Kalkbrenner

Kalkbrenner is a German surname. Notable people with the surname include:

Christian Kalkbrenner (1755–1806), German bandmaster or Kapellmeister, violinist, organ and keyboard player, composer and father of

Friedrich Kalkbrenner (1785–1849), German pianist, composer, piano teacher and piano manufacturer

Fritz Kalkbrenner (born 1981), German electronic musician, producer and actor, younger brother of Paul Kalkbrenner (born 1977)

Paul Kalkbrenner (born 1977), German electronic musician and actor, older brother of Fritz Kalkbrenner (born 1981)

List of compositions by Friedrich Kalkbrenner

This is a list of compositions by Friedrich Kalkbrenner.

Mary Louise Boehm

Mary Louise Boehm (July 25, 1924 – November 29, 2002) was an American pianist and painter.

A descendant of Joseph Boehm, a piano-maker active in Vienna during the early 19th century, Mary Louise Boehm was born in Sumner, Iowa, and soon proved to be a child prodigy. She studied with Louis Crowder at Iowa State Teachers College and subsequently with Robert Casadesus and Walter Gieseking.Boehm's repertoire and recorded output was notable for works by American composers such as Amy Beach and Ernest Schelling, who are far from mainstream, even now. She also performed and made premiere recordings of works by several early romantic composers such as John Field, Johann Nepomuk Hummel, Johann Peter Pixis, Ignaz Moscheles and Friedrich Kalkbrenner. Her advocacy introduced a generation of music lovers to these neglected composers. She was also interested in performance on period instruments at a time when this was rare.

From the 1960s she began painting, working in oils, watercolor and inks. While on concert tours in South America she became interested in textiles, which led to her involvement with weaving, textile design and the complicated field of dye and color chemistries. Eventually she chose batik as a painterly textile medium. She studied the traditional Indonesian batik techniques and pioneered modern adaptations, and had major shows in the United States.She married the Dutch violinist Kees Kooper with whom she performed regularly. In 2002 she died in Spain. Her sister Pauline Boehm Haga was also a pianist; the Grand Sonata Op. 112 by Moscheles was recorded by the sisters together.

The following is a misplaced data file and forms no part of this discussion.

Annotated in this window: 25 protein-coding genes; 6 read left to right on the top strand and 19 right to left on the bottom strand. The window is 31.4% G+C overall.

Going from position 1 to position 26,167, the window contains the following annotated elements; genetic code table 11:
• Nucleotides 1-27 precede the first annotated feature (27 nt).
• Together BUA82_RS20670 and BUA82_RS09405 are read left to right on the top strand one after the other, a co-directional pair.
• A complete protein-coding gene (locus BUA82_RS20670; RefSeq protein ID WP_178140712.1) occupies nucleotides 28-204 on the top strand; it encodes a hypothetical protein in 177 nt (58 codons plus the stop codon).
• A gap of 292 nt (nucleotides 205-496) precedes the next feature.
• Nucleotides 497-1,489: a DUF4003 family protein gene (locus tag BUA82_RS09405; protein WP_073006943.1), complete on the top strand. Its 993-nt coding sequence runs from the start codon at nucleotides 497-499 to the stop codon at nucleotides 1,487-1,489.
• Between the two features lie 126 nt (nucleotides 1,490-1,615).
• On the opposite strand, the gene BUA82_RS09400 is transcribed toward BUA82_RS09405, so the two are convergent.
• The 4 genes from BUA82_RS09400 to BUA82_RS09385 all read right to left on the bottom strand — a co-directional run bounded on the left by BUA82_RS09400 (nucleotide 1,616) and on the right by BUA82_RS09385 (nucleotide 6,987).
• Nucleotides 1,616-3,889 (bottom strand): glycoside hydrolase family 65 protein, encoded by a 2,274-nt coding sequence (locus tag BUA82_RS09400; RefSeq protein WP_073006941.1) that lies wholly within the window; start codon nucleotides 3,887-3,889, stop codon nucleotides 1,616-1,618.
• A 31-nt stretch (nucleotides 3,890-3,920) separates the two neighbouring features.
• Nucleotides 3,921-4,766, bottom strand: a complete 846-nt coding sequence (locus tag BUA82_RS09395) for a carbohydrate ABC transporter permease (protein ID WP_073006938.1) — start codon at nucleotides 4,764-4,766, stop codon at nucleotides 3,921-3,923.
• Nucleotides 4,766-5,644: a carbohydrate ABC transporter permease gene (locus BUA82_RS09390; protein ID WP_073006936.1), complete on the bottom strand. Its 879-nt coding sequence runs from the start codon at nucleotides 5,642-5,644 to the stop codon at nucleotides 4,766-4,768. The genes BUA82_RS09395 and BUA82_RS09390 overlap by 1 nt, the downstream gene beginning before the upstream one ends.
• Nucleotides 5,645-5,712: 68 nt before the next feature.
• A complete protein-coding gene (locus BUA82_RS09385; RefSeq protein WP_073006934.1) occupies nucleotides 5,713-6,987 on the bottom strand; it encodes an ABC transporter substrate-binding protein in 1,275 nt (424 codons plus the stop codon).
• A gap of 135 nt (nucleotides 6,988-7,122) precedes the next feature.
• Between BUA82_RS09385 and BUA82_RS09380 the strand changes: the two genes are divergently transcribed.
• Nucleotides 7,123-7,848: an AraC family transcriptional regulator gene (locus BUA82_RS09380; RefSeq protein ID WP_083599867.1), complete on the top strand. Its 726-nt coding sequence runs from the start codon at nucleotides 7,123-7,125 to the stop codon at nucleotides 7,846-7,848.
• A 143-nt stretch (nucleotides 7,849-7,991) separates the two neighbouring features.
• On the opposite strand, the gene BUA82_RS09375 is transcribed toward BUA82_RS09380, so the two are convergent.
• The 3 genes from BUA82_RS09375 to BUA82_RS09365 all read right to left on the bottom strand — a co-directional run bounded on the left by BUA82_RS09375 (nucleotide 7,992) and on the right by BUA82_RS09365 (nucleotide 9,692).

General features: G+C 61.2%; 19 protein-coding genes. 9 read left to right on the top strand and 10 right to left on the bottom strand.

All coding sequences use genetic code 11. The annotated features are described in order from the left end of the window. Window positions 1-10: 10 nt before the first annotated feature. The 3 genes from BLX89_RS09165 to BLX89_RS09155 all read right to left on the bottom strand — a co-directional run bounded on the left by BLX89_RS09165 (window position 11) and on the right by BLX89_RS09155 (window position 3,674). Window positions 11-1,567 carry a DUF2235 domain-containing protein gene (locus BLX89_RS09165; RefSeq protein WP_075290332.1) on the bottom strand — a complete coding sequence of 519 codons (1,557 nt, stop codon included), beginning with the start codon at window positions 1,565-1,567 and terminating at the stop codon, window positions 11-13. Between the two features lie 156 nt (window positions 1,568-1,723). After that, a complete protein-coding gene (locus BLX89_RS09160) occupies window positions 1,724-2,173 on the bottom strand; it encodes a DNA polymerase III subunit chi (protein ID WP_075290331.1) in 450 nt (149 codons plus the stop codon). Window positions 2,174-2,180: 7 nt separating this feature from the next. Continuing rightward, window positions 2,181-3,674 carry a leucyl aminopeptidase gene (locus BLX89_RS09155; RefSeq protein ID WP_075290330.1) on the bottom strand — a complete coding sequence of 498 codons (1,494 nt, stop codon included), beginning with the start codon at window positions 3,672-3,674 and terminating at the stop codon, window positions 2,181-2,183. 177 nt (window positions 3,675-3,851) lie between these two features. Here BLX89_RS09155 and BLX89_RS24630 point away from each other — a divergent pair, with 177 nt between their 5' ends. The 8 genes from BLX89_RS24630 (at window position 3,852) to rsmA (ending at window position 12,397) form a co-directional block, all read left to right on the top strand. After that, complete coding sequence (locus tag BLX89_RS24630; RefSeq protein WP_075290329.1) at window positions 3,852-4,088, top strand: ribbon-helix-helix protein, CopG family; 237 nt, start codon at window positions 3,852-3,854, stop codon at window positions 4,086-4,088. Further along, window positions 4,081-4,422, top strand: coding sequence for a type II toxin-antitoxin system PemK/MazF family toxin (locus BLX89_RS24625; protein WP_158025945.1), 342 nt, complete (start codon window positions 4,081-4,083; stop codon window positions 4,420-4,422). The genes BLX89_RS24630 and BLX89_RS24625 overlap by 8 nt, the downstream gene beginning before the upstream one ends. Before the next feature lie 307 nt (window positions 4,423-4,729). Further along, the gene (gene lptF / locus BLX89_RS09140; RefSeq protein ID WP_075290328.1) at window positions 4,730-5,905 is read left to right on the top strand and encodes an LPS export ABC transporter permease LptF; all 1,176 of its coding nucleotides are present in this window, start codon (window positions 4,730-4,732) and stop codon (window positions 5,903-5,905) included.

Muzio Clementi

Muzio Filippo Vincenzo Francesco Saverio Clementi (23 January 1752 – 10 March 1832) was an Italian-born English composer, pianist, pedagogue, conductor, music publisher, editor, and piano manufacturer.

Encouraged to study music by his father, he was sponsored as a young composer by Sir Peter Beckford who took him to England to advance his studies. Later, he toured Europe numerous times from his long-standing base in London. It was on one of these occasions, in 1781, that he engaged in a piano competition with Wolfgang Amadeus Mozart.

Influenced by Domenico Scarlatti's harpsichord school and Haydn's classical school and by the stile galante of Johann Christian Bach and Ignazio Cirri, Clementi developed a fluent and technical legato style, which he passed on to a generation of pianists, including John Field, Johann Baptist Cramer, Ignaz Moscheles, Giacomo Meyerbeer, Friedrich Kalkbrenner, Johann Nepomuk Hummel and Carl Czerny. He was a notable influence on Ludwig van Beethoven.

Clementi also produced and promoted his own brand of pianos and was a notable music publisher. Because of this activity, many compositions by Clementi's contemporaries and earlier artists have stayed in the repertoire. Though the reputation of Clementi was exceeded only by Haydn and Beethoven in his day, his popularity languished for much of the 19th and 20th centuries.

Piano Concerto No. 3 (Ries)

Piano Concerto No. 3 in C-sharp minor, Op. 55, by German composer Ferdinand Ries was written around 1813. It was composed in the proto-Romantic style, similar to the concertos of Johann Nepomuk Hummel, and anticipates stylistic developments of future Romantic composers.

Vaterländischer Künstlerverein

Vaterländischer Künstlerverein was a collaborative musical publication or anthology, incorporating 83 variations for piano on a theme by Anton Diabelli, written by 51 composers living in or associated with Austria. It was published in two parts in 1823 and 1824, by firms headed by Diabelli. It includes Ludwig van Beethoven's Diabelli Variations, Op. 120 (a set of 33 variations), as well as single variations from 50 other composers including Carl Czerny, Franz Schubert, Johann Nepomuk Hummel, Ignaz Moscheles, Friedrich Kalkbrenner, Franz Liszt (aged only 12 at the time of publication), and a host of lesser-known names including a son of Wolfgang Amadeus Mozart and others now largely forgotten.

Vaterländischer Künstlerverein has various translations, including "Patriotic Artists' Association", "Art Association of the Fatherland", "Patriotic Culture Club", "Fatherland's Society of Artists", "National Artists' Association", "Native Artist's Association" and "Native Society of Artists".